That all being said, I think it really comes down to the game style you're playing. The statblock should reflect the overall game theme. If players are playing 5e, it's way easier for the DM to pick up a monster book where the monster stat blocks are familiar with what the DM already knows. For example, the above are clearly in the style of 5e, while the below is for a new system I'm currently working on. I think it should look cleaner, with the really important bits called out and up top (the part in the green box). And every monster fits on 1 page (with rare exceptions for very powerful ones).
I really like what you've done with the Afanc block, especially the Habitat and Behaviour lines, size comparison and adventure hooks/incorporation. Kudos to you

I still thing I prefer the CR and XP at the top though (next to monster type) and AC HP and SPD to be on one line rather than a vertical list
 

Sacrosanct

Legend
I really like what you've done with the Afanc block, especially the Habitat and Behaviour lines, size comparison and adventure hooks/incorporation. Kudos to you

I still thing I prefer the CR and XP at the top though (next to monster type) and AC HP and SPD to be on one line rather than a vertical list
CR and Prof is at the top, though. Or were you referring to something else?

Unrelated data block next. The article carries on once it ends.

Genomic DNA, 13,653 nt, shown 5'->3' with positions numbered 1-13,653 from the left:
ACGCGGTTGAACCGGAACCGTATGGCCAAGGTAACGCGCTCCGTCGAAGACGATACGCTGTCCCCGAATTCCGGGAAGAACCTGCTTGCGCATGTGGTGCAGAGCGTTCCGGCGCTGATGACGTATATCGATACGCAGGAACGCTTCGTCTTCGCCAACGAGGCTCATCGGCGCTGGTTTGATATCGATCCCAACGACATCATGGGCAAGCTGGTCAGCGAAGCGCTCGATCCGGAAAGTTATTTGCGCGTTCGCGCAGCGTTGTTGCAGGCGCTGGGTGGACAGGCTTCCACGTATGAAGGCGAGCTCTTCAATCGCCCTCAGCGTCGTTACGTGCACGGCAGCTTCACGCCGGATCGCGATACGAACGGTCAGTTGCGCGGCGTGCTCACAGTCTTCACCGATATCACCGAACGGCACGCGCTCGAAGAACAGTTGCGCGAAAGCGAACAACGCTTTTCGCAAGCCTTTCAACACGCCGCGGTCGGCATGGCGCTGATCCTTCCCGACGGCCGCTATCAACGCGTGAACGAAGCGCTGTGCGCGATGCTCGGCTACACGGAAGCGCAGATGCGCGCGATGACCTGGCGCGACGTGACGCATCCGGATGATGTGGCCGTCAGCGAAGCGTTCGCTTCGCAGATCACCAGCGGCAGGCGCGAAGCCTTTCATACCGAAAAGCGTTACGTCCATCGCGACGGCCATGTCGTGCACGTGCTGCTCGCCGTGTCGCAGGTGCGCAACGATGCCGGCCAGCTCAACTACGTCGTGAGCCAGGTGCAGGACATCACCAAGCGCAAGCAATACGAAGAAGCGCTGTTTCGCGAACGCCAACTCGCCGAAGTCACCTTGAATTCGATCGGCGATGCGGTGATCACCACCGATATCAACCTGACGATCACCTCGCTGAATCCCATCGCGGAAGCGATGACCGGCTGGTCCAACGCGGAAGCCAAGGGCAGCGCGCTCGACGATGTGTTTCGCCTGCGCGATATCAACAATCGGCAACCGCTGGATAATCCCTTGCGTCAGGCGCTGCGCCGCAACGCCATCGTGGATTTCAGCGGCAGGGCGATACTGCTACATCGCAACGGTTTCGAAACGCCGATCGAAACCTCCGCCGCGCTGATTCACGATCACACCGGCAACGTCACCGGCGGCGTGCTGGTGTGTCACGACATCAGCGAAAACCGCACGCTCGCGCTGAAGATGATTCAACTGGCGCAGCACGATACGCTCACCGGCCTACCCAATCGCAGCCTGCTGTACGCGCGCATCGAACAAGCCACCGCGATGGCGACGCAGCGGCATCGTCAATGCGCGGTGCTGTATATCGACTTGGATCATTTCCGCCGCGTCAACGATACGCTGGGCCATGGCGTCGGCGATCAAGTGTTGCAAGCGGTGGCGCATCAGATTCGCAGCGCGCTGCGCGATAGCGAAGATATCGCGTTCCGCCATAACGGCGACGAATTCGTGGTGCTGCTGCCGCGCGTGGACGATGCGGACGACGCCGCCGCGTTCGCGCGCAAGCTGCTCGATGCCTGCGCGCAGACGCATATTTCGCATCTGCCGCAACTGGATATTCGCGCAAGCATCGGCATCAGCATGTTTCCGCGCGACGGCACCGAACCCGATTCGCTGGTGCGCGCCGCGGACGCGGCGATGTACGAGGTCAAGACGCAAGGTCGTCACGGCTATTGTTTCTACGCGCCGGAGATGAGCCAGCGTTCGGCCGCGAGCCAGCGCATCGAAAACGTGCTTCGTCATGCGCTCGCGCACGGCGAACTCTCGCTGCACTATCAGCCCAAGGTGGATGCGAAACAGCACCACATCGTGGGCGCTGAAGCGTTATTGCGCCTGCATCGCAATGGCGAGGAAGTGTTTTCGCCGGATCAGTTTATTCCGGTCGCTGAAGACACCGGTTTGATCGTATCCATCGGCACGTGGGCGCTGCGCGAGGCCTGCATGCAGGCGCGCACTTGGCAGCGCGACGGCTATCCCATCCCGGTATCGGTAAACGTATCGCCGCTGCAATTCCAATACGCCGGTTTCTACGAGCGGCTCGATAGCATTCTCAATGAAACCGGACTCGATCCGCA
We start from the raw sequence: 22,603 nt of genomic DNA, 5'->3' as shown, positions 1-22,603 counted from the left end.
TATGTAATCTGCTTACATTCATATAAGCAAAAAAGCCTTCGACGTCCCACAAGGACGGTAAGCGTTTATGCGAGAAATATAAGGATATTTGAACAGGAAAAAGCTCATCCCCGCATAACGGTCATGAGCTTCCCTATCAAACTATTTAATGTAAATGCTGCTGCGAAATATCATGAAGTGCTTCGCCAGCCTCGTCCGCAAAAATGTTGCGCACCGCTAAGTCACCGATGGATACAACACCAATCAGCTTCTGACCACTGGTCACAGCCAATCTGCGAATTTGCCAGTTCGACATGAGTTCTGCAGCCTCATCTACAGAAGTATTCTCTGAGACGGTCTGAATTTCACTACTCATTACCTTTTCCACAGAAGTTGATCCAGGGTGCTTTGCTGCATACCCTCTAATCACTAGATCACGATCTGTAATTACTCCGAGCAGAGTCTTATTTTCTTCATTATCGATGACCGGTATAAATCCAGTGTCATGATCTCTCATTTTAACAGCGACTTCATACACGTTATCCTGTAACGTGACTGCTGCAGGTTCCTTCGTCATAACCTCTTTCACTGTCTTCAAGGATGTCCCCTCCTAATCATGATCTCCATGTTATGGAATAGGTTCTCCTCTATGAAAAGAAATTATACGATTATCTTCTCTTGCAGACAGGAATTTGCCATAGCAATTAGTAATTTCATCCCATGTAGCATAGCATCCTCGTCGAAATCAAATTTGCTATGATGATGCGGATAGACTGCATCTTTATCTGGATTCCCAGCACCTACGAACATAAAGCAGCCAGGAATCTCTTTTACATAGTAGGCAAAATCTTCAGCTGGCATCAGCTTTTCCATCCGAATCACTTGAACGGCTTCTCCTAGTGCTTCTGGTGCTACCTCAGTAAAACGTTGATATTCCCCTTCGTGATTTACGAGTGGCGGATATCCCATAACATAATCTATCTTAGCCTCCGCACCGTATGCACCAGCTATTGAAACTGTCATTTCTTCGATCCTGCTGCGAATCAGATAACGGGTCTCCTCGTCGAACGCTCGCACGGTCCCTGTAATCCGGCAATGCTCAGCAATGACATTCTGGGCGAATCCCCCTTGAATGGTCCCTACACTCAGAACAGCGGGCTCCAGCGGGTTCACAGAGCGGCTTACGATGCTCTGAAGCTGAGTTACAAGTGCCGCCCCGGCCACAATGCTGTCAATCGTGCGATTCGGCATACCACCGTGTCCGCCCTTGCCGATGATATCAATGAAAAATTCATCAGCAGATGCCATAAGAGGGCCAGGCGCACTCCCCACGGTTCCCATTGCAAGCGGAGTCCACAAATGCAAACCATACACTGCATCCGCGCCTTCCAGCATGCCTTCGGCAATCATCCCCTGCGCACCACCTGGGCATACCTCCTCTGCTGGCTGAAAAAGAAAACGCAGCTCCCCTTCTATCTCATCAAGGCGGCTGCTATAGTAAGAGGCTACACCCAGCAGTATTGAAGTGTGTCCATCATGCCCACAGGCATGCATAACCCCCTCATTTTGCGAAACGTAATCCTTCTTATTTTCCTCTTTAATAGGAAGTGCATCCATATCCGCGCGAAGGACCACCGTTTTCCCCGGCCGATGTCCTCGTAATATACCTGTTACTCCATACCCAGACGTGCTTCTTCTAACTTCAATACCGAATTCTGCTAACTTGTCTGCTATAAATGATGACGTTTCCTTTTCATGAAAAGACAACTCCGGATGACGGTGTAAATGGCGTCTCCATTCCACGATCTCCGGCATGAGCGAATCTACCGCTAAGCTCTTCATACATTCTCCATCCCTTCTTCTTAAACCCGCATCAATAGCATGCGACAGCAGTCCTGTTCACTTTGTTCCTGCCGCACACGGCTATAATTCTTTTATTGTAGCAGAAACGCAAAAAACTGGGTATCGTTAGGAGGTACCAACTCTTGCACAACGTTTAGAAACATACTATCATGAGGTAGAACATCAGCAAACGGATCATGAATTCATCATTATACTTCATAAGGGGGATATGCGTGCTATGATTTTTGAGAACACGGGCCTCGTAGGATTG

Clint_L

Hero
I thought it was interesting that even though you both are advocating different edition monster presentation (5th and 4th editions, respectively) as the "gold standard", you actually share common ground in that you prefer shorter flavor/lore sections that don't prescribe to the GM too much. In other words a more "generic fantasy" lore monster book, if I'm understanding you correctly?
Yes - I do not want to be told much of anything about the creature's alignment, for example. Habitat and general behaviours are fine, but let me interpret the creature as I need to for my story. I am constantly reminding my players that just because some behaviour has traditionally been true of monsters in other settings, or the MM, doesn't mean it is true at my table.

For example, one party attacked a hag on sight on the principle that she had to be evil, when her motivation was a lot more complicated than that (and a lot more benevolent than the folks who had hired them). This wound up biting them in the butt.